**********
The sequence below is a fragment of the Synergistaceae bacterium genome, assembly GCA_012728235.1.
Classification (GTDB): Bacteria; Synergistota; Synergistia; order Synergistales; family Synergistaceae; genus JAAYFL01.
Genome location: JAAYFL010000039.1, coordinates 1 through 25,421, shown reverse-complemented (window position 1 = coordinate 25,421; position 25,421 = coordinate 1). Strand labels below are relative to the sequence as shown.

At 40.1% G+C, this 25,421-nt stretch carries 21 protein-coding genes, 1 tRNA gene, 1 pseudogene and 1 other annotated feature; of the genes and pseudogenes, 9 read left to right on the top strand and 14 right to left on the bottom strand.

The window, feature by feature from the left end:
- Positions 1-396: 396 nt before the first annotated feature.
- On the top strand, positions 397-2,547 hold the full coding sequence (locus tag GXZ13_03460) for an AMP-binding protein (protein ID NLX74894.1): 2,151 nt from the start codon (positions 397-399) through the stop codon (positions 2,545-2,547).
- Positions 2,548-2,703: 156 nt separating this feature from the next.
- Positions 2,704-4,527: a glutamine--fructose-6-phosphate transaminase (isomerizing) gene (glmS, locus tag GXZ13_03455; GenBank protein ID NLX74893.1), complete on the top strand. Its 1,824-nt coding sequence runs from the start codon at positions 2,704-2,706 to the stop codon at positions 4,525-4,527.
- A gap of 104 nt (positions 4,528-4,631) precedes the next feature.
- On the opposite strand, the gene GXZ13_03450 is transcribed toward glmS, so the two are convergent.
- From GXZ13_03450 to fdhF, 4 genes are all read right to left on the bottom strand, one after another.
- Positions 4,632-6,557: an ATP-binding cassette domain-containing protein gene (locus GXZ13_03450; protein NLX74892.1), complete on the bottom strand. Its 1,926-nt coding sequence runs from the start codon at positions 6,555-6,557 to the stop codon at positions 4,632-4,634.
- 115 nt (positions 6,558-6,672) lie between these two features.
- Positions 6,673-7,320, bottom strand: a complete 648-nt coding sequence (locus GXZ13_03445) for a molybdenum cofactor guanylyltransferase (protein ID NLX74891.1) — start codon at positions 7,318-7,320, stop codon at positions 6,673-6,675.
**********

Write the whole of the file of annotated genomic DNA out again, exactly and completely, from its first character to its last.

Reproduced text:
The sequence below is a fragment of the Synergistaceae bacterium genome, assembly GCA_012728235.1.
Classification (GTDB): Bacteria; Synergistota; Synergistia; order Synergistales; family Synergistaceae; genus JAAYFL01.
Genome location: JAAYFL010000039.1, coordinates 1 through 25,421, shown reverse-complemented (window position 1 = coordinate 25,421; position 25,421 = coordinate 1). Strand labels below are relative to the sequence as shown.

At 40.1% G+C, this 25,421-nt stretch carries 21 protein-coding genes, 1 tRNA gene, 1 pseudogene and 1 other annotated feature; of the genes and pseudogenes, 9 read left to right on the top strand and 14 right to left on the bottom strand.

The window, feature by feature from the left end:
- Positions 1-396: 396 nt before the first annotated feature.
- On the top strand, positions 397-2,547 hold the full coding sequence (locus tag GXZ13_03460) for an AMP-binding protein (protein ID NLX74894.1): 2,151 nt from the start codon (positions 397-399) through the stop codon (positions 2,545-2,547).
- Positions 2,548-2,703: 156 nt separating this feature from the next.
- Positions 2,704-4,527: a glutamine--fructose-6-phosphate transaminase (isomerizing) gene (glmS, locus tag GXZ13_03455; GenBank protein ID NLX74893.1), complete on the top strand. Its 1,824-nt coding sequence runs from the start codon at positions 2,704-2,706 to the stop codon at positions 4,525-4,527.
- A gap of 104 nt (positions 4,528-4,631) precedes the next feature.
- On the opposite strand, the gene GXZ13_03450 is transcribed toward glmS, so the two are convergent.
- From GXZ13_03450 to fdhF, 4 genes are all read right to left on the bottom strand, one after another.
- Positions 4,632-6,557: an ATP-binding cassette domain-containing protein gene (locus GXZ13_03450; protein NLX74892.1), complete on the bottom strand. Its 1,926-nt coding sequence runs from the start codon at positions 6,555-6,557 to the stop codon at positions 4,632-4,634.
- 115 nt (positions 6,558-6,672) lie between these two features.
- Positions 6,673-7,320, bottom strand: a complete 648-nt coding sequence (locus GXZ13_03445) for a molybdenum cofactor guanylyltransferase (protein ID NLX74891.1) — start codon at positions 7,318-7,320, stop codon at positions 6,673-6,675.